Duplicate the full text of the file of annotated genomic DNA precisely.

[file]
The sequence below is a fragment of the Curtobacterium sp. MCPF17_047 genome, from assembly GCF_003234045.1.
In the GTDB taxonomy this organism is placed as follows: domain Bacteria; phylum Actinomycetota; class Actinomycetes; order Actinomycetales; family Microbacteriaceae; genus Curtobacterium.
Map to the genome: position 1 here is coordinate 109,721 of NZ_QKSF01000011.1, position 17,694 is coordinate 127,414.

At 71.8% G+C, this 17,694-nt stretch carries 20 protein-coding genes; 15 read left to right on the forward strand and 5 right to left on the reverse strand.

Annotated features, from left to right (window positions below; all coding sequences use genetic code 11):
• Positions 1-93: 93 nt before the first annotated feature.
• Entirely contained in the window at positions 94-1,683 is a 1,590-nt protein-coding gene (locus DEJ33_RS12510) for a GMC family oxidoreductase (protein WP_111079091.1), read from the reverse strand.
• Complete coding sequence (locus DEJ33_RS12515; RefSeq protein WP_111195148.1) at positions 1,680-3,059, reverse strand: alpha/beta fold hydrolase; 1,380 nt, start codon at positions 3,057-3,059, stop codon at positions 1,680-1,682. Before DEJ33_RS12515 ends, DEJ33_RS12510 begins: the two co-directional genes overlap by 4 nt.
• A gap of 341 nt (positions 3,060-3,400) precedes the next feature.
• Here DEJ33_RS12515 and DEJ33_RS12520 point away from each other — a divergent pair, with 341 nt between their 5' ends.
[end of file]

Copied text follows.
The sequence below is a fragment of the Curtobacterium sp. MCPF17_047 genome, from assembly GCF_003234045.1.
In the GTDB taxonomy this organism is placed as follows: domain Bacteria; phylum Actinomycetota; class Actinomycetes; order Actinomycetales; family Microbacteriaceae; genus Curtobacterium.
Map to the genome: position 1 here is coordinate 109,721 of NZ_QKSF01000011.1, position 17,694 is coordinate 127,414.

At 71.8% G+C, this 17,694-nt stretch carries 20 protein-coding genes; 15 read left to right on the forward strand and 5 right to left on the reverse strand.

Annotated features, from left to right (window positions below; all coding sequences use genetic code 11):
• Positions 1-93: 93 nt before the first annotated feature.
• Entirely contained in the window at positions 94-1,683 is a 1,590-nt protein-coding gene (locus DEJ33_RS12510) for a GMC family oxidoreductase (protein WP_111079091.1), read from the reverse strand.
• Complete coding sequence (locus DEJ33_RS12515; RefSeq protein WP_111195148.1) at positions 1,680-3,059, reverse strand: alpha/beta fold hydrolase; 1,380 nt, start codon at positions 3,057-3,059, stop codon at positions 1,680-1,682. Before DEJ33_RS12515 ends, DEJ33_RS12510 begins: the two co-directional genes overlap by 4 nt.
• A gap of 341 nt (positions 3,060-3,400) precedes the next feature.
• Here DEJ33_RS12515 and DEJ33_RS12520 point away from each other — a divergent pair, with 341 nt between their 5' ends.